I hopped up, leaving my backpack at my seat and hustled down the stairs. Looking at the chart was just a formality. I was always in Blue Group. Smart enough to get it, but not smart enough for Green. I glanced at the diagram just to be sure, saw my name instantly, and turned to take my usual seat. I stuttered a quick step as I found my seat filled. Tanya Fineman. She was such a cheer squad girl that I would often forget that she was also super smart. She was part of Sara and Melissa’s crew. I didn’t talk to her much. She was usually assigned to Red Group, which felt like you were dumb in this class, but in Fritz’s sixth period Chem, no one was a dum-dum. It just felt like it sometimes.

We rolled out a pretty well-organized response and analysis, and the best part was I didn’t have to present. Neither did Tanya. We sat next to each other watching our teammates drone through the material. I could already tell we were going to get a B. If we were lucky. That’s the worst part of the group test. 

Tanya and I exchanged a quick glance during an especially dull part of the presentation. We watched a little longer before I leaned forward and lightly tapped her shoulder. “Hey.”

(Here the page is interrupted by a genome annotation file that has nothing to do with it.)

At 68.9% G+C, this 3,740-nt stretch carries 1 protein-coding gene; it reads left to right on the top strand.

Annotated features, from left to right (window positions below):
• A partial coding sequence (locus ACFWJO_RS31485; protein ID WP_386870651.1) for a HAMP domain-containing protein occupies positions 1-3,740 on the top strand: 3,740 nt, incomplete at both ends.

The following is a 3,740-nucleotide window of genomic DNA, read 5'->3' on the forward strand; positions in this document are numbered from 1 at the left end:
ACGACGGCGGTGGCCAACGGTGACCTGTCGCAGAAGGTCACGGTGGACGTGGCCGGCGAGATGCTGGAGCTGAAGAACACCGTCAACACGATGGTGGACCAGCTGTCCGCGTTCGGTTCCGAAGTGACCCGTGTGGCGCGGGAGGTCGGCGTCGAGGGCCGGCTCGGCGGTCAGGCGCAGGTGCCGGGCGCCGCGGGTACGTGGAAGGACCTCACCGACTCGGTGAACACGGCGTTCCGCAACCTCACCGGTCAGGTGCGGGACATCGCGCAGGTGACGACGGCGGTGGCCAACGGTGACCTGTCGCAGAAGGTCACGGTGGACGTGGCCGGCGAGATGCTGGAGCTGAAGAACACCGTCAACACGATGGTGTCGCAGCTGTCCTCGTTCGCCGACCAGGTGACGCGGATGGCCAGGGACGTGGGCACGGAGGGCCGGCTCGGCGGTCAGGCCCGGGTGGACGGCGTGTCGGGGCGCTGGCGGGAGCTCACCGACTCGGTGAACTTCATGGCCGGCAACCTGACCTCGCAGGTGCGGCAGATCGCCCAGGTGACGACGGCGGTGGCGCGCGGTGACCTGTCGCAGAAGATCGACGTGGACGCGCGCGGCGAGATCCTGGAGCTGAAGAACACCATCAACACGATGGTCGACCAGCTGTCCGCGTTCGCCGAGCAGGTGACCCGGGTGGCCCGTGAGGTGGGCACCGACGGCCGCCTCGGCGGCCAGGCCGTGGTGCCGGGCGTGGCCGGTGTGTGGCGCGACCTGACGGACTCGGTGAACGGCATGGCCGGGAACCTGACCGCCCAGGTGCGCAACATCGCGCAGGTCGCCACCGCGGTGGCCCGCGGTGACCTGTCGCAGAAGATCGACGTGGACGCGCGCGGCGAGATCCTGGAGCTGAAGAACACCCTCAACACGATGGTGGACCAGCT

She lifted a half-nod as she kept her eyes on the orators.

“You know that new girl?”

She turned to meet my gaze with an inquiring tilt of her head.

“I’ve got her in Math.” I put my hand to my chin as I pretended to search for her name, and then pretended equally as convincingly to misremember it. But not too far off. “Macey?”

“Lacey,” she corrected as she turned her attention back to the presentation. 

“Yeah, that’s right. Lacey.” I leaned in closer. “Burrows told me he heard her whole family got murdered by a serial killer.”

She paused for a second, seemingly watching the presentation for a moment before turning around half-way in her chair and leaning over confidentially. She whispered against her cupped hand. “Yeah, I heard some psycho killed her whole family and a bunch of cops before they got him, and she barely escaped. They don’t even know how she survived.” She turned to meet my incredulous stare, scoffed, shrugged, and crossed her arms. “Look it up, then.”

I nodded in agreement. 

I waited until Red Group was presenting to start googling. First and last. Idaho or Iowa or Ohio. Here's the thing that I thought would really narrow it down: Serial killing. Turns out there are a lot more serial killings per state than you would probably guess. I dredged through archives of publications, the thought that Andrew could have been wildly off with the state, in the back of my head as I searched.